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Uber is throwing away thousands of electric bikes and scooters from Jump, a subsidiary purchased in 2018

Uber sends THOUSANDS of old Jump e-bikes and scooters to a recycling company after deciding they could not be donated to children’s charities due to liability concerns

  • Thousands of discarded Jump scooters and e-bikes are recycled
  • 18 truckloads filled with the old bikes were delivered to a factory in Durham, NC
  • Uber says they did research into donating the bikes, but were concerned about liability

Several thousand electric bikes and scooters from the Jump rental app have been delivered to a recycling facility in Durham, North Carolina for processing.

The bikes are stripped of their electronics and their frames are sent to a separate facility and passed through an auto shredder, then distributed for reuse.

The deliveries were first noticed by Twitter user Cris Moffitt, who shared photos and some short videos on which the bikes were unloaded.

An estimated 18 truck trailers filled with old Jump e-bikes and scooters were delivered to a recycling center in North Carolina for processing

An estimated 18 truck trailers filled with old Jump e-bikes and scooters were delivered to a recycling center in North Carolina for processing

An anonymous employee of the recycling facility, Foss Recycling, said about 18 trailers were delivered in total, according to a report in Vice.

Jump was previously owned by Uber, but was sold to e-scooter company Lime in May, as part of a larger deal in which Uber will invest $ 170 million in Lime.

According to a CNN reportbetween 20,000 and 30,000 jump bikes and scooters have been taken out of service.

A Lime spokesperson said the company had no active intention to recycle Jump bikes or scooters it receives through the deal with Uber, and is working with Uber to ‘find sustainable ways to keep remaining e-bikes in their inventory to donate and use again. ‘

An Uber spokesperson said the company had investigated possible donations of some of Jump’s older bikes and scooters, but was concerned about liability that made them settle for recycling.

“We considered donating the remaining bikes of the older model,” the Uber spokesman said in a statement.

“But considering many key issues – including maintenance, liability, safety issues, and a lack of consumer-grade charging equipment – we decided the best approach was to recycle them responsibly.”

The deliveries were first noticed by Twitter user Cris Moffitt, who photographed the sheer number of bikes dropped off at the facility, where their electronics are stripped and then sent to an automatic shredder to further break down their metal parts

The deliveries were first noticed by Twitter user Cris Moffitt, who photographed the sheer number of bikes dropped off at the facility, where their electronics are stripped and then sent to an automatic shredder to further break down their metal parts

The deliveries were first noticed by Twitter user Cris Moffitt, who photographed the sheer number of bikes dropped off at the facility, where their electronics are stripped and then sent to an automatic shredder to further break down their metal parts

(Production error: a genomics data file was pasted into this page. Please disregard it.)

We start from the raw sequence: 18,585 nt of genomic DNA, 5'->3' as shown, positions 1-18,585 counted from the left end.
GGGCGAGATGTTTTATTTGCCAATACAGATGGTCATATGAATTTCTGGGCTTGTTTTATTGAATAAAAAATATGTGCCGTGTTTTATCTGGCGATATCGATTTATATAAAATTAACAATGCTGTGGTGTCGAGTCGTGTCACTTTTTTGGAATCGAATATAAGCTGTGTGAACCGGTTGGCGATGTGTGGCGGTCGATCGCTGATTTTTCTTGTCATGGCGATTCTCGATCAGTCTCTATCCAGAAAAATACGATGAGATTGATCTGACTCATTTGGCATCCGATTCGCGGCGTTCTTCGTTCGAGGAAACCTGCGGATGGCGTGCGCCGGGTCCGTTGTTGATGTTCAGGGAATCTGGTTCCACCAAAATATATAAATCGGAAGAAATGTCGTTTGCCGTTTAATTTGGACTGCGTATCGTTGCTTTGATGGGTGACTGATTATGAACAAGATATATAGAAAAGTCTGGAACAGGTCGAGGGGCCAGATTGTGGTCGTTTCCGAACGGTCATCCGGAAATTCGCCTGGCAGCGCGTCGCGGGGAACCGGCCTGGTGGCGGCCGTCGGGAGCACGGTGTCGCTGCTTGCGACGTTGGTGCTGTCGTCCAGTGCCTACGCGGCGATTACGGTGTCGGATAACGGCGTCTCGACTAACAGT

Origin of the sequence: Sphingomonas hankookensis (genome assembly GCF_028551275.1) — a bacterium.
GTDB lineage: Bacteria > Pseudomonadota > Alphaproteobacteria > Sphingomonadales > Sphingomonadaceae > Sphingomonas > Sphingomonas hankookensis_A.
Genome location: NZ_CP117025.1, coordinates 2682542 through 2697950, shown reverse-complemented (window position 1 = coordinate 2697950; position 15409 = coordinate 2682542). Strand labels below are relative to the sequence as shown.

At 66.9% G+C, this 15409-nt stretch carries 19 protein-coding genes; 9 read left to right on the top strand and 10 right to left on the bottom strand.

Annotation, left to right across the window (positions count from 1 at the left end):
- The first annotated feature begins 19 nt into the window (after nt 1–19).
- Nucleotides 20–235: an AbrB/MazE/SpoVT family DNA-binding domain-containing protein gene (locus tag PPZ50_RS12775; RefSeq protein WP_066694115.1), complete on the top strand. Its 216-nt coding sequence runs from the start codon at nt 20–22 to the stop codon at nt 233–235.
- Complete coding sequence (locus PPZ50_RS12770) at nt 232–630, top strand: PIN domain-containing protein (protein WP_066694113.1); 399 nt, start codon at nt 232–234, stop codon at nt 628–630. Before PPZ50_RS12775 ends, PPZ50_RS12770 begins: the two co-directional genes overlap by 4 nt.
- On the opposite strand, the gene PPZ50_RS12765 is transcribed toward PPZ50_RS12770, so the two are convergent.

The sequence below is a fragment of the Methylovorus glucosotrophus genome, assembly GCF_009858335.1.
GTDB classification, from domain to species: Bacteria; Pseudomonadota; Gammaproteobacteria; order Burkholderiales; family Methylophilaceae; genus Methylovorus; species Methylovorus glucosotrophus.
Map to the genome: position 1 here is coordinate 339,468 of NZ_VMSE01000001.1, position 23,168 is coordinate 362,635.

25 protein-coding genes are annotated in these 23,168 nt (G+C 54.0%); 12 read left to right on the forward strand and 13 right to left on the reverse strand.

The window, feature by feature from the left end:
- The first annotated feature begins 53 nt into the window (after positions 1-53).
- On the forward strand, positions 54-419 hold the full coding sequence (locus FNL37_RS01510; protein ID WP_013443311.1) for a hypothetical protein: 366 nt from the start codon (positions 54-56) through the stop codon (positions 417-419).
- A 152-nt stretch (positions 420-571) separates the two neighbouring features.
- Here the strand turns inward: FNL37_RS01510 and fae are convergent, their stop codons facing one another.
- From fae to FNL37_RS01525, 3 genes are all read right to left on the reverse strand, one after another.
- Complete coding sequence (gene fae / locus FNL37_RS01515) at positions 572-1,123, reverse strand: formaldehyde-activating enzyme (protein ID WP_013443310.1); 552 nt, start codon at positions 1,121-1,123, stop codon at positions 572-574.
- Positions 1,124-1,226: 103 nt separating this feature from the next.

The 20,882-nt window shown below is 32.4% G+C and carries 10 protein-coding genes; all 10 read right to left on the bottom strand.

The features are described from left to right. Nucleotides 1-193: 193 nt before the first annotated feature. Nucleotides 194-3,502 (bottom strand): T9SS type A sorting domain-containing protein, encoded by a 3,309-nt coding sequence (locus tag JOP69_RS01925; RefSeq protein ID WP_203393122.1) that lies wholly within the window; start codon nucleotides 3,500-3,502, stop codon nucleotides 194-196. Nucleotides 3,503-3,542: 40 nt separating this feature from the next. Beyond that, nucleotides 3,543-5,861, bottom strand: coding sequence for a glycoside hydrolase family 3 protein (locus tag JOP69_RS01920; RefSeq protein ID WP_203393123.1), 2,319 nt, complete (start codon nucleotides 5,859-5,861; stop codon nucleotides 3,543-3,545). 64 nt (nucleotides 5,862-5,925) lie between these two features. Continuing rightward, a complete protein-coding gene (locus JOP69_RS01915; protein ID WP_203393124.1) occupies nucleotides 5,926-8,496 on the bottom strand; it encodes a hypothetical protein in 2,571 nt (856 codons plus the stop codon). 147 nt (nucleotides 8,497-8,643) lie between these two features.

An Uber spokesperson said they originally donated the bikes, but decided to recycle them after liability and safety concerns arose

An Uber spokesperson said they originally donated the bikes, but decided to recycle them after liability and safety concerns arose

An Uber spokesperson said they originally donated the bikes, but decided to recycle them after liability and safety concerns arose

The news was daunting to many Jump employees, many of whom were affected by Uber’s recent layoff, causing the company to cut its workforce by 14% or about 3,700.

“Part of my personal pride in working for Jump was to witness firsthand the impact these bikes have on communities,” a former Jump employee who wanted to remain anonymous told Vice.

“And with COVID-19, the destroyed bicycle fleet could have done even more good for cities. We are in the middle of a bicycle tree where more people are cycling than ever. ‘

“We are in the midst of an e-bike shortage caused by the Chinese trade war and tens of thousands of e-bikes are being sold for scrap.”

Uber recently announced that it will sell Jump to Lime, one of its biggest competitors in short-term e-bike and scooter rentals, in exchange for a $ 170 million investment in Lime. Lime said it has no intention of recycling the bikes or scooters it receives in the deal

Uber recently announced that it will sell Jump to Lime, one of its biggest competitors in short-term e-bike and scooter rentals, in exchange for a $ 170 million investment in Lime. Lime said it has no intention of recycling the bikes or scooters it receives in the deal

Uber recently announced that it will sell Jump to Lime, one of its biggest competitors in short-term e-bike and scooter rentals, in exchange for a $ 170 million investment in Lime. Lime said it has no intention of recycling the bikes or scooters it receives in the deal

In March, Jump unveiled a new scooter model for the European market, with drum brakes for both front and rear wheels, a replaceable battery, updated anti-theft devices and puncture-resistant tires.

In other parts of the world, it was customary to divest huge amounts of bicycles and scooters from short-term rental companies to make way for newer models.

In 2017, drone footage from Nanjing, China captured over 10,000 discarded bicycles in what was described as a ‘bicycle graveyard’.

In Shanghai, two bicycle recycling facilities are said to have processed 300,000 bicycles per year.

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